Other: Water Load (WL) Post-Operative Day 1
Patient will have normonatremic 0600 hr sodium level (Serum Sodium = 135 - 145 mmol/L), ability to safely take water by mouth, and cleared to continue by treating surgeon. WL will be calculated (20 mL/kg body weight) and supplied at the bedside. Vasopressin level will be determined. Patient will have 30 minutes to consume WL, or will be excluded. Included patients will have data collected as follows: 1 hour - serum sodium, urine output; 2 hour - serum sodium, urine output, vasopressin level; 6 hours - serum sodium, urine output.




Primary Outcome Measures :
  1. POD1 Response Serum Sodium [ Time Frame: Post-Operative Day 1 ]
    Evaluate patients' responses to water load on the morning of post-operative day 1: serum sodium (normal range 135-145 mmol/L)

  2. POD1 Response Serum Osmolality [ Time Frame: Post-Operative Day 1 ]
    Evaluate patients' responses to water load on the morning of post-operative day 1: serum osmolality (normal range 275-300 mOsm/kg)

  3. POD1 Response Urine Output [ Time Frame: Post-Operative Day 1 ]
    Evaluate patients' responses to water load on the morning of post-operative day 1: urine output (normal range > 0.5 ml/kg/hr)

  4. POD1 Response Vasopressin [ Time Frame: Post-Operative Day 1 ]
    Evaluate patients' responses to water load on the morning of post-operative day 1: vasopressin level (normal range 0.0 - 6.9 pg/ml)


Secondary Outcome Measures :
  1. Post-Discharge Response [ Time Frame: Post-Operative Day 2-7 ]
    Follow patients' serum sodium levels after discharge from the hospital and assess for any correlation in water load response and outpatient sodium levels. This is not done with a mathematical calculation but by observation of lab results. Hypothetically, normal water load response (serum sodium =135-145) will equate to normal outpatient sodium levels (135-145). Likewise, an abnormal water load response (sodium < 135 or >145) will equate to possible abnormal outpatient sodium levels (< 135, >145).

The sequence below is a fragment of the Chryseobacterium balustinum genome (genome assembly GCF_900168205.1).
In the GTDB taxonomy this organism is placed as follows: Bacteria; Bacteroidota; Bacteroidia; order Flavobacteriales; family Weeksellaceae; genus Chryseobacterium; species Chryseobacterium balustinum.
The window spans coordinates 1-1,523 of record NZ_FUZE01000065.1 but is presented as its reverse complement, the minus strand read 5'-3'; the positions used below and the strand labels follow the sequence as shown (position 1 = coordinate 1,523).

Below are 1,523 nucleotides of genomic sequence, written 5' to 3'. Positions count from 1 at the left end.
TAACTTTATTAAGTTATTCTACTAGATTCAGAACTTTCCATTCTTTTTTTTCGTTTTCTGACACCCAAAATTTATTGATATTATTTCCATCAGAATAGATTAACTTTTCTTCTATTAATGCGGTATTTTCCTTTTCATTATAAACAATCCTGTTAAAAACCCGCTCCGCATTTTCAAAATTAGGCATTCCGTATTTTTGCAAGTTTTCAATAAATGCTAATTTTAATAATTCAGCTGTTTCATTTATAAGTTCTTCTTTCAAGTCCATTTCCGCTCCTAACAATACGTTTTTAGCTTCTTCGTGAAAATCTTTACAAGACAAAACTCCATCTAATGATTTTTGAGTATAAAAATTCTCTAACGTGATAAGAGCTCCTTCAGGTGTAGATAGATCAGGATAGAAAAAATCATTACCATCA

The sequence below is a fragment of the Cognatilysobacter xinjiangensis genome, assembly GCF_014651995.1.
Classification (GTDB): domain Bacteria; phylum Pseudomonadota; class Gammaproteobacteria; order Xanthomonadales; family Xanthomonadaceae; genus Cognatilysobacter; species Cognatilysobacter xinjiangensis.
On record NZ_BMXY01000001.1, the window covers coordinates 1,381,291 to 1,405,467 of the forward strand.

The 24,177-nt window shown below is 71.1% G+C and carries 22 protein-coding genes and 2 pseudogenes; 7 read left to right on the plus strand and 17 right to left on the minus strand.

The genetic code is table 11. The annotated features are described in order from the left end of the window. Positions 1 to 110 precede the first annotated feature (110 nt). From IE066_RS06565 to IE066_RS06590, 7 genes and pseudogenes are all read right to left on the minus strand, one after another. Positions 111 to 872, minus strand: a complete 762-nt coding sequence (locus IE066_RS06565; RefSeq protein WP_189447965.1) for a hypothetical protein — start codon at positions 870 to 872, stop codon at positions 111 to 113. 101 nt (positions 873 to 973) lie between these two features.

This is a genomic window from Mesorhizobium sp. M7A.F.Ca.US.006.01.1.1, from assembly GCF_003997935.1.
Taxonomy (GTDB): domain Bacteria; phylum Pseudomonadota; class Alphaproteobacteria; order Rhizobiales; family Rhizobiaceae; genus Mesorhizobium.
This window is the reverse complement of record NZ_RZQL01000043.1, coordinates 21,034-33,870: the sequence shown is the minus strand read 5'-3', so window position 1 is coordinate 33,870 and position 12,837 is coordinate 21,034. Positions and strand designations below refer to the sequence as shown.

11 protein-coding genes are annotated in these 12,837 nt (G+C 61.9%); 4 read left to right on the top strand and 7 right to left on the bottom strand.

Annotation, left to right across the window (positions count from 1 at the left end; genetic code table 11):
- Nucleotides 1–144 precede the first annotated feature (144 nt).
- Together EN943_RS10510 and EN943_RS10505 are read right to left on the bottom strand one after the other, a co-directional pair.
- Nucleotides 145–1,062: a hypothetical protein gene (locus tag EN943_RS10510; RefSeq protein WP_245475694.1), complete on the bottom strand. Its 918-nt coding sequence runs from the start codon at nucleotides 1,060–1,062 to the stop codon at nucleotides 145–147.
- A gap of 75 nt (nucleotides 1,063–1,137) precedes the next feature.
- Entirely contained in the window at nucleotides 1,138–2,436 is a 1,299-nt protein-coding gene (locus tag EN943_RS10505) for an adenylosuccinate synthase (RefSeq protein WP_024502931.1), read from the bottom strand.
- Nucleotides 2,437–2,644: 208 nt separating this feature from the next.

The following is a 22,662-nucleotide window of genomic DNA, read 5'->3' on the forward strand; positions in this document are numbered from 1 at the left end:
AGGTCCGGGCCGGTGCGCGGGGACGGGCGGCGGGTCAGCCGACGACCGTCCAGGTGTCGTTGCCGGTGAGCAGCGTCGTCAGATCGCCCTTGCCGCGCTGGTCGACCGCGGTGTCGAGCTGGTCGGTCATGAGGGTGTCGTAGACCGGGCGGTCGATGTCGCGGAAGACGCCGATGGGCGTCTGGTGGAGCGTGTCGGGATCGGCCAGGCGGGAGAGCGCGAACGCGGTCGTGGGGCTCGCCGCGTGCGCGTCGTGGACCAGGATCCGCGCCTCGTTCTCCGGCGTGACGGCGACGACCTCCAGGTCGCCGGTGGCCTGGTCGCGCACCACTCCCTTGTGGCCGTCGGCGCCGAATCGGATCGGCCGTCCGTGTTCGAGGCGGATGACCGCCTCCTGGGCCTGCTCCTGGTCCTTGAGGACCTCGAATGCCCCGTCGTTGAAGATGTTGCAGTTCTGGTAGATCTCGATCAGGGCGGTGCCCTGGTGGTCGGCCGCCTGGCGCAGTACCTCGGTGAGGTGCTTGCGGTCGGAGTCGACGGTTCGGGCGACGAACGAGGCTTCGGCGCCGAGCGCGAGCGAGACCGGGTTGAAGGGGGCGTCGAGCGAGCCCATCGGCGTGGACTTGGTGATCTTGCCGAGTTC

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Ages Eligible for Study:   18 Years to 80 Years   (Adult, Older Adult)
Sexes Eligible for Study:   All
Accepts Healthy Volunteers:   No
Criteria

Inclusion Criteria:

  • 18-80 years of age
  • Functioning or non-functioning pituitary adenoma
  • Sodium level 135-145 prior to surgery

Exclusion Criteria:

  • Enrolled in a separate pituitary research study
  • Unable to provide his/her own consent
  • Unable to take PO water
  • Renal insufficiency
  • Require maintenance corticosteroids pre-operatively
  • TSH secreting tumor
  • Patients who the treating surgeon deems a poor candidate for the water challenge
  • Prisoners
  • Pregnant women

Information from the National Library of Medicine

To learn more about this study, you or your doctor may contact the study research staff using the contact information provided by the sponsor.

Please refer to this study by its ClinicalTrials.gov identifier (NCT number): NCT02727686


Locations
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United States, Arizona
Barrow Brain and Spine
Phoenix, Arizona, United States, 85013
Sponsors and Collaborators
St. Joseph's Hospital and Medical Center, Phoenix
Barrow Brain and Spine
Barrow Neurological Institute
Investigators
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Principal Investigator: Andrew S Little, MD Barrow Brain and Spine, Phoenix AZ

Publications:

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Responsible Party: Pam Dewey, Research Manager, St. Joseph's Hospital and Medical Center, Phoenix
ClinicalTrials.gov Identifier: NCT02727686    
Other Study ID Numbers: PHX1600103012
First Posted: April 5, 2016    Key Record Dates
Last Update Posted: November 25, 2019
Last Verified: November 2019
Individual Participant Data (IPD) Sharing Statement:
Plan to Share IPD: No
Keywords provided by Pam Dewey, St. Joseph's Hospital and Medical Center, Phoenix:
transsphenoidal pituitary surgery
Additional relevant MeSH terms:
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Adenoma
Pituitary Neoplasms
Pituitary Diseases
Hyponatremia
Neoplasms, Glandular and Epithelial
Neoplasms by Histologic Type
Neoplasms
Hypothalamic Diseases
Brain Diseases
Central Nervous System Diseases
Nervous System Diseases
Endocrine System Diseases
Water-Electrolyte Imbalance
Metabolic Diseases
Endocrine Gland Neoplasms
Neoplasms by Site
Hypothalamic Neoplasms
Supratentorial Neoplasms
Brain Neoplasms
Central Nervous System Neoplasms
Nervous System Neoplasms